OS X flaw may leave Macs open to virus attacks

Apple says it is investigating a French security firm's claim that it has found a way to trick Mac computers into opening potentially harmful files.

Apple Computer was investigating a reported security flaw Friday in its OS X operating system that could allow vandals to trick Macs into opening dangerous files, such as Trojan horses and viruses.

The flaw was reported by Intego, a French security firm specializing in Apple systems. The company said in a statement that it had encountered a proof-of-concept Trojan horse for OS X disguised as an MP3 music file.

"Mac OS X displays the icon of the MP3 file, with an .mp3 extension, rather than showing the file as an application, leading users to believe that they can double-click the file to listen to it," according to Intego. "But double-clicking the file launches the hidden code, which can damage or delete files on computers running Mac OS X, then (launches) iTunes to play the music contained in the file, to make users think that it is really an MP3 file."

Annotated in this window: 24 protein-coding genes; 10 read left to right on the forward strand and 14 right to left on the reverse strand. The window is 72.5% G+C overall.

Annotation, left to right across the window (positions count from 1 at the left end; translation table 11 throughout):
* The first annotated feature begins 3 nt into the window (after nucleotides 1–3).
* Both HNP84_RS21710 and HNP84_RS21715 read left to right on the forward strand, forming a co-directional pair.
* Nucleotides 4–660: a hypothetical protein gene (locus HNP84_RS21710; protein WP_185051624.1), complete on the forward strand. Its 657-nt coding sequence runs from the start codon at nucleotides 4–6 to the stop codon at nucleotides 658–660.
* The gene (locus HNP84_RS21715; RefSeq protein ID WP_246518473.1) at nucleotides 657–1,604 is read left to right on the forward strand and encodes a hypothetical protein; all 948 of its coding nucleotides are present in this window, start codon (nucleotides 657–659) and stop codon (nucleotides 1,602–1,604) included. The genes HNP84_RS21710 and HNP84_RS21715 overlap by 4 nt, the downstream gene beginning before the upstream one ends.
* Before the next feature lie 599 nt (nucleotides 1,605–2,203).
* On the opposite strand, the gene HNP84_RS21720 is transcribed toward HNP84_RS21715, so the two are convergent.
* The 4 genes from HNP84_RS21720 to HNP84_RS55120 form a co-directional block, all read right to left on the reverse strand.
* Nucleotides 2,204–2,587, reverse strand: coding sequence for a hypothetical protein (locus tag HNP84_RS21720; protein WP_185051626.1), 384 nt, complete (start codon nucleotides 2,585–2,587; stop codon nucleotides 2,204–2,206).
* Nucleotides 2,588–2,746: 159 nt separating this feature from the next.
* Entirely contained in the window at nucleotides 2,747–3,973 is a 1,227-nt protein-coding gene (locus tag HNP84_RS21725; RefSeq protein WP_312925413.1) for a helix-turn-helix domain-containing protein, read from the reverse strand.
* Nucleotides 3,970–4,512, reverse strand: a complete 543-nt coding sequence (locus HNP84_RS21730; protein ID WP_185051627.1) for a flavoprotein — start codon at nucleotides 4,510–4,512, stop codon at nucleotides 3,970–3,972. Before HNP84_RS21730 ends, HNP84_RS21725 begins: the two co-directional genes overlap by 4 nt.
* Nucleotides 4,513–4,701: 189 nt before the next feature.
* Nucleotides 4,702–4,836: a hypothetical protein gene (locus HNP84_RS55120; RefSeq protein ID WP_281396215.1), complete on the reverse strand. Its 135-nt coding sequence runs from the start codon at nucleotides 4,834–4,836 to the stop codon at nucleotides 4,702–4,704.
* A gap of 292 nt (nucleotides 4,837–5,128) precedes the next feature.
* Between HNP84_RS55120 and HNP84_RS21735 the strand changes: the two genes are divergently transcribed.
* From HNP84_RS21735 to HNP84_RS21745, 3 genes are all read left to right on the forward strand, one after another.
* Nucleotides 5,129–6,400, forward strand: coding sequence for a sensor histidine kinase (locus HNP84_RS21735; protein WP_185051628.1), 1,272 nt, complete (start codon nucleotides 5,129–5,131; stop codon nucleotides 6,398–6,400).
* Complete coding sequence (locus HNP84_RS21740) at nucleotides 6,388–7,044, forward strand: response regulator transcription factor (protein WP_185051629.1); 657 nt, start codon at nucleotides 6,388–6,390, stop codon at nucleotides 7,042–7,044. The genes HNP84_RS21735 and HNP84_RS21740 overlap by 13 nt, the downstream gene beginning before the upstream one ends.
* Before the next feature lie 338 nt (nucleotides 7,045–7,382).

Proof-of-concept bugs are typically created by security researchers to prove the existence of a software flaw. They exploit the flaw but don't do any damage. The OS X Trojan began circulating last month via a newsgroup posting.

Apple said in a statement that it was looking into the matter. "We are aware of the potential issue identified by Intego and are working proactively to investigate it," the statement said. "While no operating system can be completely secure from all threats, Apple has an excellent track record of identifying and rapidly correcting potential vulnerabilities."

In a bulletin released on Friday, Security software and services company Symantec verified the bug but said it posed no immediate danger. "This Trojan does not contain any malicious code," the bulletin said. "MP3Concept is a proof-of-concept Trojan and is not currently seen 'in the wild'--it is not spreading and infecting Mac users."

An Intego researcher said that exploit works by embedding a file with code written for Carbon, the OS X component that allows older programs to be updated to run natively in the new operating system. OS X's Finder application, which associates file types with appropriate applications, doesn't see the Carbon code and launches the malicious file.

A number of such spoofing exploits have surfaced for Microsoft's Windows operating systems, but Macs have been relatively safe from such exploits and other types of attacks. Apple released a security update for the latest version of OS X earlier this week.

Christophe Guillemin of ZDNet France contributed to this report.